Wake Forest wide receiver Greg Dortch is skipping his final two years of college eligibility to declare for the NFL draft. Is he someone dynasty owners should be paying attention to? There are reasons both for optimism and for restraint.1
First, the good news: Dortch was extremely productive at a young age in his two seasons at Wake Forest. He played only eight games in his redshirt freshman season, but he managed 722 receiving yards and nine touchdowns in those games, good for a 41 percent dominator rating and an age 19 breakout. He followed that up with over 1,000 yards in his first full season. Although his TD production dipped slightly in 2018, he still maintained a dominator rating over 36 percent.
Dortch also produced on special teams, returning both kicks and punts for the Demon Deacons. He returned two punts for TDs in 2018,2 and amassed over 1,200 total return yards over his two-year career.
|Year||Punt Ret||Yds||Avg||TD||Kick Ret||Yds||Avg||TD|
Age and Early Declaration
Some of the best reasons for enthusiasm are Dortch’s early breakout age and the fact that he declared early for the NFL draft. Underclassmen drastically outperform seniors over their first two years in the NFL.3
And Anthony Amico found breakout age to be the main component of the most important split in his decision tree.
Dortch’s combination of breakout age and final season receiving yardage market share lands him squarely in the right-most node of Anthony’s tree, good for a historical 66 percent chance of having a 200-point season within his first three years in the NFL. The fact that he declared early and will be a 21-year-old rookie implies a 35 percent chance of having a 200-point PPR season within his first two years.
Size and Athleticism
If you’re going back to the beginning of the article trying to find out how big Dortch is, don’t worry — you haven’t missed anything. I didn’t mention Dortch’s size at the top because I wanted to you to keep reading.
Unfortunately, Dortch’s biggest red flag got even bigger at the combine. He was listed at 5 feet 9 inches, but measured only 5 feet 7 inches. His measured weight of 173 pounds was not a surprise, but is not therefore less concerning.
He did not participate in any athletic testing at the combine, but his physical measurements give us enough to generate an initial idea of potential comps. If we leave the custom draft position field blank, the new Box Score Scout app imputes a draft position behind the scenes based on the other metrics available. Using this imputed draft position, Dortch’s comps turn heads:
Unfortunately, the Box Score Scout’s opinion of Dortch is more like mine than the NFL scouting community’s. He’s generally considered a Day 3 pick, rather than a top-100 pick like all of the non-rookie comps on this list.
The other thing the Box Score Scout doesn’t know about is Dortch’s athleticism, which is unfortunate because another thing uniting most comps on this list is above-average speed. All but two of the players listed here who ran at the combine turned in forties below 4.44. The two who didn’t — Marqise Lee and Michael Gallup — outweigh Dortch by at least 20 pounds.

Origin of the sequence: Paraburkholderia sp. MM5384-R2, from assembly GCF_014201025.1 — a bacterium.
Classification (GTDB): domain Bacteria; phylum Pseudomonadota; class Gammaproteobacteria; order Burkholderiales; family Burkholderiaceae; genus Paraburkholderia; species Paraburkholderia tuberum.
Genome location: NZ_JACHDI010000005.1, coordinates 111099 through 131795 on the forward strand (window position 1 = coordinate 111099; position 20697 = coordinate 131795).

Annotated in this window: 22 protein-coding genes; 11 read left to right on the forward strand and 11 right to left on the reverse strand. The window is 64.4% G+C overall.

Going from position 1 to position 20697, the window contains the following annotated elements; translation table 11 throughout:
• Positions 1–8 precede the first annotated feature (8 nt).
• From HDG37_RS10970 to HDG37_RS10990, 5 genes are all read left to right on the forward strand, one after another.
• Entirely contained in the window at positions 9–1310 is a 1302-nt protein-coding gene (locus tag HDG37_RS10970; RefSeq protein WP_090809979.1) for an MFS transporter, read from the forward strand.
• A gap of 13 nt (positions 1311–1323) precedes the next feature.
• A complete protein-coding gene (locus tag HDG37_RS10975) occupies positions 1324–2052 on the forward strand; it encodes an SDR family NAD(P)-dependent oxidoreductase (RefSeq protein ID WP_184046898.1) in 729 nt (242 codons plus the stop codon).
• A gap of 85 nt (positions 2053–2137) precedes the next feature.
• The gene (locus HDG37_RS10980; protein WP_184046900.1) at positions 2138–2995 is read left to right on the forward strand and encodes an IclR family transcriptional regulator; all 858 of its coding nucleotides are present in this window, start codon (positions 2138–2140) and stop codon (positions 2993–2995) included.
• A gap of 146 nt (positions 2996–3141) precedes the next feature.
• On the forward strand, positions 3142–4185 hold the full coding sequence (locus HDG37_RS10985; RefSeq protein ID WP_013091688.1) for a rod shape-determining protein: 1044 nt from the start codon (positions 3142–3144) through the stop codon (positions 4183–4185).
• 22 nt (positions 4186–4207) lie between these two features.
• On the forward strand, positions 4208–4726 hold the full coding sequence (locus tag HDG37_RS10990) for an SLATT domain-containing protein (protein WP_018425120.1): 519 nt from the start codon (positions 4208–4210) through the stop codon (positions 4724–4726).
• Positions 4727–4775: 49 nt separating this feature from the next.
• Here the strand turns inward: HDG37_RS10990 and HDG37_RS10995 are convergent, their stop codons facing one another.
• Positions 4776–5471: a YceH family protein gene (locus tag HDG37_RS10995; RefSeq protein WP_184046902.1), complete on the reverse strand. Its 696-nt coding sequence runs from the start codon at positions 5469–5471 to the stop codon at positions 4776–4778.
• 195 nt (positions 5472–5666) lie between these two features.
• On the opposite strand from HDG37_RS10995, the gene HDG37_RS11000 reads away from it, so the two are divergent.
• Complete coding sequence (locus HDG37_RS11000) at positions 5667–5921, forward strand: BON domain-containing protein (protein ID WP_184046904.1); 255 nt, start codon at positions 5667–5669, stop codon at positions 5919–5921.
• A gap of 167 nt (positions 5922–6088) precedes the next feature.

Dortch was timed between 4.49 and 4.52 at his pro day.4 Those forty times would be fine if he were 193 pounds. At 173 pounds, that’s disappointing, and doesn’t appear to bode well for his NFL outlook.
A potential saving grace is his special teams usage. We know that special teams production can often be a proxy for some sort of hidden athleticism, so the hope is Dortch’s real on-field athleticism isn’t properly revealed by the sort of tests they do at the combine and pro days. His special teams prowess is being noticed by NFL scouts, and in concert with his receiving production reportedly makes him an early Day 3 pick rather than a late Day 3 pick.
If we give him a reasonable draft position in this range (150), his comps are more sobering:
There are still some interesting names here, but only one player on this list weighs less than 190 pounds.5 But that sort of speaks to what a unique prospect Dortch is. There just aren’t many players of his small stature with his underwhelming tested athleticism who are as productive as he is at such a young age.6 Perhaps fans can reasonably hope that his ability to succeed despite physical and athletic disadvantages continues in the NFL. If he lands on a creative offense, he could be an intriguing flyer at the end of the third round of rookie drafts.
- An older version of this article was published on January 11, 2019, before any athletic testing. (back)
- Both in the same game. (back)
- In a sense Dortch is a double early declare, since he enters the NFL with two years of eligibility remaining. There aren’t enough examples of players who have done this to make any claims about whether it might provide an even greater advantage. The only recent examples I can come up with are Roger Lewis and Davante Adams, which leave us with about the widest range of outcomes possible. Lewis went undrafted out of Bowling Green. The fact that Dortch played in a more competitive conference may give him the edge in draft position, which makes a huge difference. (back)
- He apparently excelled in the agility drills, although no numbers were reported. (back)
- And that player, Paul Richardson, ran a 4.40 forty at the combine. (back)
- Though this uniqueness isn’t necessarily a good thing. (back)